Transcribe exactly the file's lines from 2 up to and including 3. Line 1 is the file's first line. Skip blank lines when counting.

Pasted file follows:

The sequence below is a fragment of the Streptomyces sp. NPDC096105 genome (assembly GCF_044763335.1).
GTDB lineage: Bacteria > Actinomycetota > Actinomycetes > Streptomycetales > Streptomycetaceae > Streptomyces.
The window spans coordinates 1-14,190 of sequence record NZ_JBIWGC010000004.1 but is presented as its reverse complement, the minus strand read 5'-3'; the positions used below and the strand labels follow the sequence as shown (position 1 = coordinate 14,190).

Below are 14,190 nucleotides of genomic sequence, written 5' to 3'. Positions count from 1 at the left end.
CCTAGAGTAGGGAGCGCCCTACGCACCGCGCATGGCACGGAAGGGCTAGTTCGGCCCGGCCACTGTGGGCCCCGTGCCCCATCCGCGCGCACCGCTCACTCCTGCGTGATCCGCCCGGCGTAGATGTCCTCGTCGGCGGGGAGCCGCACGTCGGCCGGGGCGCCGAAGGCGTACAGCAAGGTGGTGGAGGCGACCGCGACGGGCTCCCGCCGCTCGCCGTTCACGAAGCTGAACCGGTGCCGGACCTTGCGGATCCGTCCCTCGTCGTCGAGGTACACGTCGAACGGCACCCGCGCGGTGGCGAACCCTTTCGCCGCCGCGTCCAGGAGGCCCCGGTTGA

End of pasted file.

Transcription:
GTDB lineage: Bacteria > Actinomycetota > Actinomycetes > Streptomycetales > Streptomycetaceae > Streptomyces.
The window spans coordinates 1-14,190 of sequence record NZ_JBIWGC010000004.1 but is presented as its reverse complement, the minus strand read 5'-3'; the positions used below and the strand labels follow the sequence as shown (position 1 = coordinate 14,190).